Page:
“Who's Poppie ?” asked Mr. Spelt, sending out "Don't you know what I mean, mother? Don't a flag of negotiation. you know God's better to us some days than others? | “Well, there she is-down in the gutter, I supo | Yes; and he's better to some people than he is to pose, as usual," answered Mattie, without lifting

her eyes. "I am sure he's always good to you and me, The tailor peeped out of his house-front, and sus Hattie.”

a bare-footed child in the court below. Wbat she "Well, yes ; generally.”

was like I shall take a better opportunity of inform"Why don't you say always ?

ing my reader. For at this moment the sound of? "Because I'm not sure about it. Now to-day strong nails tapping sharply reached the ear of Mr. 1 it's all very well. But yesterday the sun shone in Spelt and his friend. The sound came from a at the window a whole hour.”

| window just over the archway, hence at rightangles "And I drew down the blind to shut it out," to Mr. Spelt's workshop. It was very dingy witte said Mr. Spelt, thoughtfully.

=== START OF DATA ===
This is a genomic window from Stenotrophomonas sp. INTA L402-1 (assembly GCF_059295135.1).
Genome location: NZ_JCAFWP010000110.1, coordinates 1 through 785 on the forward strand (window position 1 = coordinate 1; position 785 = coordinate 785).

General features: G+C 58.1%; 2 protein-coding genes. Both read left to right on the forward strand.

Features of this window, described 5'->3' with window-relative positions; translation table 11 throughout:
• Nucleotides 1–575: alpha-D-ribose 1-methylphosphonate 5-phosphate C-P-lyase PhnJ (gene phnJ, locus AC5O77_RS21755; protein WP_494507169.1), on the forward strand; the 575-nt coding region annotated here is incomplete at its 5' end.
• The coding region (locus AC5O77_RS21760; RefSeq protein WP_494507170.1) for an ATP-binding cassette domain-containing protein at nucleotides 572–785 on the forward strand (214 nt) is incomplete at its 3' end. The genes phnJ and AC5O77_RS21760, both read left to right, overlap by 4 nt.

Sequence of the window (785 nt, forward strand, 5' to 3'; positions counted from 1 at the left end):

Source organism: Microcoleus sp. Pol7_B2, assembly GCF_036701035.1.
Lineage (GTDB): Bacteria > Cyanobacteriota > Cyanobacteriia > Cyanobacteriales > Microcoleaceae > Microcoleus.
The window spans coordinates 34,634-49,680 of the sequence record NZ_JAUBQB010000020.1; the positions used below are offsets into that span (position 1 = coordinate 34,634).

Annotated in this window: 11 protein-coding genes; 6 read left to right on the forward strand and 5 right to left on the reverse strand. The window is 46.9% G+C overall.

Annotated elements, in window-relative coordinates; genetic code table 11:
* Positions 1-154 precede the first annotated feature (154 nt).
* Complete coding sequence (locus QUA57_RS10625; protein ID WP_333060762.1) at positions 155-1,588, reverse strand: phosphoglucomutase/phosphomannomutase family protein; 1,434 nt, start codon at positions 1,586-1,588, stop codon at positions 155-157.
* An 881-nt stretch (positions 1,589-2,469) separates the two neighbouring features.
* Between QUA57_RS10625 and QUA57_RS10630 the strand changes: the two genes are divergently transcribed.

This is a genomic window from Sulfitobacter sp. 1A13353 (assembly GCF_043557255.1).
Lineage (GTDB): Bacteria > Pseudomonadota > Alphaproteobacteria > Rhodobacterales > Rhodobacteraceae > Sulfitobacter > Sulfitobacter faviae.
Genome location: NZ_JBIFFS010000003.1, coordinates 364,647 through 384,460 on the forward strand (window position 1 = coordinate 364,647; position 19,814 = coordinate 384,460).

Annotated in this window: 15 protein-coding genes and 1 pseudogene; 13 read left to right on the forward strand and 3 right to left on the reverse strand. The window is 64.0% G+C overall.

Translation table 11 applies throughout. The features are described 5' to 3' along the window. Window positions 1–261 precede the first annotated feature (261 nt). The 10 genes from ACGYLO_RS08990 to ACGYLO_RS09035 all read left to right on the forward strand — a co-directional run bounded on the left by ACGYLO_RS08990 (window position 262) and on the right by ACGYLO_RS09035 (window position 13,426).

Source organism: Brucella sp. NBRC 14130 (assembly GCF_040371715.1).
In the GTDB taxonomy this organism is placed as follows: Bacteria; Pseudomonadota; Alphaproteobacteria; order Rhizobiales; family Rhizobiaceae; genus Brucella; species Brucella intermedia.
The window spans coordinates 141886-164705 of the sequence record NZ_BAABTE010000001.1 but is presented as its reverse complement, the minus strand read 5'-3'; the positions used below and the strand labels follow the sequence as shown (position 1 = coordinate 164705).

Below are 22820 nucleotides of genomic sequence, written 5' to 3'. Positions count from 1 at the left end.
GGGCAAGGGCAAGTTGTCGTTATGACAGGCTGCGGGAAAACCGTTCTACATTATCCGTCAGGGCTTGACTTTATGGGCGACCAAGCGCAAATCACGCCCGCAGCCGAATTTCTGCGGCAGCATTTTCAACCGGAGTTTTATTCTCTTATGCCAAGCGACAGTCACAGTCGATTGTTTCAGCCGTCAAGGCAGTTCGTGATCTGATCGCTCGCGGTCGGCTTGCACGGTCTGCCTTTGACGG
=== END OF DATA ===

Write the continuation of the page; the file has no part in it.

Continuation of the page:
dust and smoke, allowing only the outline of a "Well," Mattie went on, without heeding her man's figure to be seen from the court. This much friend's remark, "he could make the sun shine Poppie saw, and taking the tapping to be intended Every day, if he liked. — I suppose he could," she for her, fled from the court on soundless feet. But added, doubtfully.

Mattie rose at once from her corner, and, laying "I don't think we should like it, if he did,” | aside cuttings and doll, stuck her needle and thread returned Mr. Spelt, “for the drain down below carefully in the bosom of her frock, saying, smells bed in the hot weather.”